NPQ is breaking with its own traditions to print a full publication by a collaborative comprising GuideStar, Oliver Wyman, and SeaChange Capital Partners. We found this publication to be unusually useful in that, though focused on Philadelphia, it provides a window into challenges that face nonprofits everywhere.
This report, The Financial Health of Philadelphia-Area Nonprofits, was commissioned earlier this year by The Philadelphia Foundation with the intention of presenting actionable information for nonprofit organizations, their leaders, funders, policymakers and the general public. This report follows a 2010 nonprofit study commissioned by The Philadelphia Foundation.
Residents of the five Pennsylvania counties of Greater Philadelphia rely on nonprofit organizations in many facets of everyday life and community. As nonprofits go, so go the services and amenities that impact quality of life, often health and safety. It is with this latter point in mind that The Philadelphia Foundation has focused much of its efforts over the last decade on “organizational effectiveness”—examining, promoting and funding sound fiscal, governance and leadership practices, especially among organizations serving the most vulnerable.
This report demonstrates that there is much more work to be done to strengthen nonprofit organizations in our area. Moving from “getting by” to “getting strong” requires that more attention and talent be dedicated to financial resilience by executives, boards and funders. Approximately 40 percent of organizations are not generating positive operating margins and will therefore find it difficult to focus on improving service outcomes. Seven percent of nonprofits are technically insolvent, yet neither the organizations themselves nor the wider community have a clear understanding of what it would meant for them to fail, or the implications of that failure for the populations they serve.
The authors, as experienced consultants, suggest sound approaches for addressing financial risks within organizations. They also suggest that funders self-critically examine the extent to which their restrictions on “overhead” or “administration” are contributing to the fragility of nonprofits. The groundwork is also set for more segmented or granular examinations of the region’s nonprofits, as others may wish to pursue in response to this study. This report is a good start.
We want to thank the authors and Nadya K. Shmavonian, the Director of the Nonprofit Repositioning Fund, for all they did to bring this report to fruition.
—Pedro A. Ramos, President & CEO, The Philadelphia Foundation
As nonprofit organizations in the five Pennsylvania counties of Greater Philadelphia (Bucks, Chester, Delaware, Montgomery, and Philadelphia) emerge from the financial crisis of the last decade and head into a very different and hard-to-forecast political and economic environment in the future, financial discipline, smart growth and strong governance are more important than ever. Accordingly, many nonprofit executives and governing boards are asking new questions about the organizations they govern. What risks do we face?1 How risky are we in relation to our peers? Are we doing the right things to understand and mitigate our risks? How should we balance financial risk against programmatic reward? What should we do to reduce the potential hardships from financial distress?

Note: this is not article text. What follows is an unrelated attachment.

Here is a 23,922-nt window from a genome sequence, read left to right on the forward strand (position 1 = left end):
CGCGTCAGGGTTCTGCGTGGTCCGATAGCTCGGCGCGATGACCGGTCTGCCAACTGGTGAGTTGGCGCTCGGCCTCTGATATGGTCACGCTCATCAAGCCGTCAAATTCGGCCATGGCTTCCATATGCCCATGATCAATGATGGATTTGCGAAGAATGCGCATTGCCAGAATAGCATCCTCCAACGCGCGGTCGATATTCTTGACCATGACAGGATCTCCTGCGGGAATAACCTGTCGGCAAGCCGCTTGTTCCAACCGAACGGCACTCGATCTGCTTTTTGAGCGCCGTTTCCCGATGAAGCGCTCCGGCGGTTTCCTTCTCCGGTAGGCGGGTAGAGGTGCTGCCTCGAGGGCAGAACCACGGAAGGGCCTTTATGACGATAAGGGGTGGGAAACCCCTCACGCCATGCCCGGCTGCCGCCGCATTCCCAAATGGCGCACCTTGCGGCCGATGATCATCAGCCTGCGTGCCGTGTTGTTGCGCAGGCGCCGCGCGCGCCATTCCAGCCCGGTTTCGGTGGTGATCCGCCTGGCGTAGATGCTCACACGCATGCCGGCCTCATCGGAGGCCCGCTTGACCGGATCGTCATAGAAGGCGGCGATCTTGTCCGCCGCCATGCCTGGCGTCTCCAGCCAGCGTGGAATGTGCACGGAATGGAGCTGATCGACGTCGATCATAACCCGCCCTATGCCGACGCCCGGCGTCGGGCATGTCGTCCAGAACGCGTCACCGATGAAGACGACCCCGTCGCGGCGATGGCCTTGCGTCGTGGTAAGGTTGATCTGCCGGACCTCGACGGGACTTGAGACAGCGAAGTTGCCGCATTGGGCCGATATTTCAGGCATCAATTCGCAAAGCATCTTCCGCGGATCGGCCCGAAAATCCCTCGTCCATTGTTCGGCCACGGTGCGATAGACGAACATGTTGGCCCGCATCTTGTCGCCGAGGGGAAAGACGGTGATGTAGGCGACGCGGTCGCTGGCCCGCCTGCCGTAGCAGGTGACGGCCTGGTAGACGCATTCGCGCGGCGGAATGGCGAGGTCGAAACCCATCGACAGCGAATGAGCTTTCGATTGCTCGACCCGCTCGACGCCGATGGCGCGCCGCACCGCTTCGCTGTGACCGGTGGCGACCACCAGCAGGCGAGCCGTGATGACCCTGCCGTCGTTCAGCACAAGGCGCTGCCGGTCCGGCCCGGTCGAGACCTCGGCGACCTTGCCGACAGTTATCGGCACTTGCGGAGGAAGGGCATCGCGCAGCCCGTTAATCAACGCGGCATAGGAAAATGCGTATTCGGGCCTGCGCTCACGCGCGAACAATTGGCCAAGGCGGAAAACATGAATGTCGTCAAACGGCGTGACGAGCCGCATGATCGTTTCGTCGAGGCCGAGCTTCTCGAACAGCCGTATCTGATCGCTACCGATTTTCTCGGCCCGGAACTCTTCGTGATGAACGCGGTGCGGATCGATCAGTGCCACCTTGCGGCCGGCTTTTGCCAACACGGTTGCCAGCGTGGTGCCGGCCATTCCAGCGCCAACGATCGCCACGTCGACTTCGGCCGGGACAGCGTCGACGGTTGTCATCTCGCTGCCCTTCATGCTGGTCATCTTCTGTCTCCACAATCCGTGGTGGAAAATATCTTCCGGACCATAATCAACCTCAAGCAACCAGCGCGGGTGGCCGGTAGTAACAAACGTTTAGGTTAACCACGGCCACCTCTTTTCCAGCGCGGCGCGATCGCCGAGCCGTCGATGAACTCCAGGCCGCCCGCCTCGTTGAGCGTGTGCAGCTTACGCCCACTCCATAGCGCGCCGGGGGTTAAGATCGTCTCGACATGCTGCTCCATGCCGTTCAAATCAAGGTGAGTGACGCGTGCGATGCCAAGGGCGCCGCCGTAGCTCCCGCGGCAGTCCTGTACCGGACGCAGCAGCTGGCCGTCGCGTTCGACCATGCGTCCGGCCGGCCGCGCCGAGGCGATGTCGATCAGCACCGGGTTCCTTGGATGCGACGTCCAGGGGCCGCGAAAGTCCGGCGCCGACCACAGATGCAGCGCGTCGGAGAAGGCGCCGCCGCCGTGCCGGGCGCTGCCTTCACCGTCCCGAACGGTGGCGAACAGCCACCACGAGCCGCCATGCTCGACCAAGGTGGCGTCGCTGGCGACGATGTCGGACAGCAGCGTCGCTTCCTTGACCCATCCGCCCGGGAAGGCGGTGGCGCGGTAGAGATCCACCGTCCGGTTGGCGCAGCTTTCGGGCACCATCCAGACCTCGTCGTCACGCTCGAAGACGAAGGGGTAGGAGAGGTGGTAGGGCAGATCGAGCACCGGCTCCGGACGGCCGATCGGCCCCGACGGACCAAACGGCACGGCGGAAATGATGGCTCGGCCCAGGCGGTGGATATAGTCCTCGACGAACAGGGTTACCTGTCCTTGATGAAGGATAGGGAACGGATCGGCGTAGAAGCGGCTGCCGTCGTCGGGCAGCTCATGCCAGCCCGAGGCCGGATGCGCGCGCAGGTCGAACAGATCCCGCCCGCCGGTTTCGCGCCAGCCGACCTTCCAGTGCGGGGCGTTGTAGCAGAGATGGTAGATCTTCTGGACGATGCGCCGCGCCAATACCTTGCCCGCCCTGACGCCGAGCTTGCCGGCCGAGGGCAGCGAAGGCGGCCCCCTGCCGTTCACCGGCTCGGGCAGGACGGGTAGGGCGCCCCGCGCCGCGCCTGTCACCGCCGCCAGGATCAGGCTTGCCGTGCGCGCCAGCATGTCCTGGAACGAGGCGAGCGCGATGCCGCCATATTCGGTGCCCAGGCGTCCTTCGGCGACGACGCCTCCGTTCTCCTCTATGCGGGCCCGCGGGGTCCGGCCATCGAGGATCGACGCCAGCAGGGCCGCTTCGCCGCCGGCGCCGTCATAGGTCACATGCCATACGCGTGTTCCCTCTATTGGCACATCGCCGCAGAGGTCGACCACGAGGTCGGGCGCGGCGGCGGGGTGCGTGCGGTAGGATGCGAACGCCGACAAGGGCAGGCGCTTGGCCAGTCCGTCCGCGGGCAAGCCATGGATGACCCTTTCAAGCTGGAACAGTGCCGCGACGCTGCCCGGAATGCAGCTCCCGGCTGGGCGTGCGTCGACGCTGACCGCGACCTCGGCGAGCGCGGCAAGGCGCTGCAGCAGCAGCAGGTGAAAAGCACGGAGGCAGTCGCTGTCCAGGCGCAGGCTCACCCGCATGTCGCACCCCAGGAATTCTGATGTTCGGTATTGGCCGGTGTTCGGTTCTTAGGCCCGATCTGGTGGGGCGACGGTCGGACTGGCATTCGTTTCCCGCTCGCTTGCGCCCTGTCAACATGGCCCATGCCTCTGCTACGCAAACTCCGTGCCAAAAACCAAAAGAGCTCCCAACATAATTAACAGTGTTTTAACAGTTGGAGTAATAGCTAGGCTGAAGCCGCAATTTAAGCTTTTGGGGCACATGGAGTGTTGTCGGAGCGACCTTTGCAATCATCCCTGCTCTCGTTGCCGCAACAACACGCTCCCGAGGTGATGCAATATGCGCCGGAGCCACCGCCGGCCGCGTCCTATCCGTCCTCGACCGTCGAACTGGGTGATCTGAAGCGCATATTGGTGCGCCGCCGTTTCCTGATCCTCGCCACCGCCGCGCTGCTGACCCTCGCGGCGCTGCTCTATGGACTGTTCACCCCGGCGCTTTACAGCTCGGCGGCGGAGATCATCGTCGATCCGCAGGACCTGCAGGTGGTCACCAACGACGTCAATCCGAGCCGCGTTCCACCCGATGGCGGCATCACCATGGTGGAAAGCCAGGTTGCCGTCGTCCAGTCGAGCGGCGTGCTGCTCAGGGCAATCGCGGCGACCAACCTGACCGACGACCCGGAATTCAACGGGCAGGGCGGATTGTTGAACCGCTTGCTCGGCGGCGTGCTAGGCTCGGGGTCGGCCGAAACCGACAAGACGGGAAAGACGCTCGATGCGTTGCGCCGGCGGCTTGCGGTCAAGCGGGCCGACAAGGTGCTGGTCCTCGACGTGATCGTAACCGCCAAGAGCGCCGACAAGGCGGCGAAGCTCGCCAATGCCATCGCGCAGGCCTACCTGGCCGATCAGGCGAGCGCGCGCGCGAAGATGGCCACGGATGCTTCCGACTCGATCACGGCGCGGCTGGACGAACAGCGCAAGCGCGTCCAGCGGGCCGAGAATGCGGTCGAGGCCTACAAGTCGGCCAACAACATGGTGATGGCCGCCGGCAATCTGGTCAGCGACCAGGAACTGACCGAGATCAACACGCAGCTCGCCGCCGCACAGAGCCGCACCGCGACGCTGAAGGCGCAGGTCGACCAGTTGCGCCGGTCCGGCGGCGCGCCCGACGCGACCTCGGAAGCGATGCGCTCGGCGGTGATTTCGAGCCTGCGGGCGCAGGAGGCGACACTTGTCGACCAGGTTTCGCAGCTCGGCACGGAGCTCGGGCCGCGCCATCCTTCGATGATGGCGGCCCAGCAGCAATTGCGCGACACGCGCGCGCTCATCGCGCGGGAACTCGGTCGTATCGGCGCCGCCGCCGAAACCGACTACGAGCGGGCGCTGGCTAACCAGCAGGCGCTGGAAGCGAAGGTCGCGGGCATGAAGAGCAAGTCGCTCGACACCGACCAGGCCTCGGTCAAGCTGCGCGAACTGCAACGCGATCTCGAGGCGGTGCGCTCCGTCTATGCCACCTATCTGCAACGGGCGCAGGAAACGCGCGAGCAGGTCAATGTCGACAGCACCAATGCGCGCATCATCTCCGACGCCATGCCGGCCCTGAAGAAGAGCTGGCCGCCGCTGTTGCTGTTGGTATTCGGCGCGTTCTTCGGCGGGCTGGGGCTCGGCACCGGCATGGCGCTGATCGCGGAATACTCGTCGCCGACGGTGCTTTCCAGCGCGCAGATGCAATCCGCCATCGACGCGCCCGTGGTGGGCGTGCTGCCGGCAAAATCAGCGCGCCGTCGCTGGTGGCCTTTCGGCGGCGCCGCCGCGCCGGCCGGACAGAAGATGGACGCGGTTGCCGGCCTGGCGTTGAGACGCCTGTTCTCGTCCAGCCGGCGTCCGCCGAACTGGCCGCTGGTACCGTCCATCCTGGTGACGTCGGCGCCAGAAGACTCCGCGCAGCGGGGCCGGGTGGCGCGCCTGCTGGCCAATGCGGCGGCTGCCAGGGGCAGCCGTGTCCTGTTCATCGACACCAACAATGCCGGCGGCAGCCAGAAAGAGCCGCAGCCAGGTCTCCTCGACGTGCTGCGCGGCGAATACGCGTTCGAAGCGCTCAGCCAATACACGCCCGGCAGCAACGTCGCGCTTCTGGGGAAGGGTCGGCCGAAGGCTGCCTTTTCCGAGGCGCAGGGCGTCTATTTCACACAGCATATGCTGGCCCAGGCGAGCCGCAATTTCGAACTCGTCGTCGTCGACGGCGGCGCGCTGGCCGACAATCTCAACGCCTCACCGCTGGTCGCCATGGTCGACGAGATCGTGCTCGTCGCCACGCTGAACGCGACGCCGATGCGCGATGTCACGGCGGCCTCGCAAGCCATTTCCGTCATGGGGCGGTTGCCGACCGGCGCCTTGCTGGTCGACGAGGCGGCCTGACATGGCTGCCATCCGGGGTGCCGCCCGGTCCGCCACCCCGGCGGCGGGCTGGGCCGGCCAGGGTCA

Unfortunately, very few nonprofits have processes in place to address these issues of financial risk management. However, our research suggests that this can and must change.
- Nonprofits in the Philadelphia five county area are fragile: roughly seven percent are technically insolvent (i.e. liabilities exceed assets); over 20 percent have less than one month of cash reserves (i.e. virtually no margin for error); and over 40 percent have net operating margins of zero or less. In aggregate, we believe that fewer than 40 percent of nonprofits can be characterized as financially strong. Yet our experience in other geographies suggests that many executives and governing boards don’t fully understand the financial condition of their organizations or how they compare to peers.
- Practices such as scenario planning, benchmarking and self-rating, as well as setting explicit financial stability targets, can improve risk management. While we have seen a few organizations already doing these things, most are not.
- Distressed nonprofits have very limited ways to recover, so executives and governing boards must do all they can to reduce the risk that their organization becomes distressed in the first place. And they must take prompt, decisive action if it does.
In what promises to be a continuously volatile market for nonprofit organizations, we believe that executives and governing boards must make dramatic improvements in financial risk management over the next few years in order to bring more stability to vital programs and the communities they serve.
National concerns about risk and financial stability among nonprofits have been increasing recently, motivated by some high-profile nonprofit failures, the potential impact of rising interest rates, regulatory changes to health and human services systems, and rising real estate costs, to name a few factors. These concerns have only sharpened since the 2016 election, as nonprofits grapple with increased uncertainty around government funding levels and sources, and the possibility that tax code changes will reduce incentives for philanthropic funding. While planned dissolutions can be a responsible decision for some organizations to make, we can all agree that unanticipated closures in bankruptcy do not represent adequate fiscal stewardship of nonprofit organizations.
This report introduces important fiduciary steps that organizations can take to manage their financial health and their financial risks better. These recommendations build upon a similar 2016 s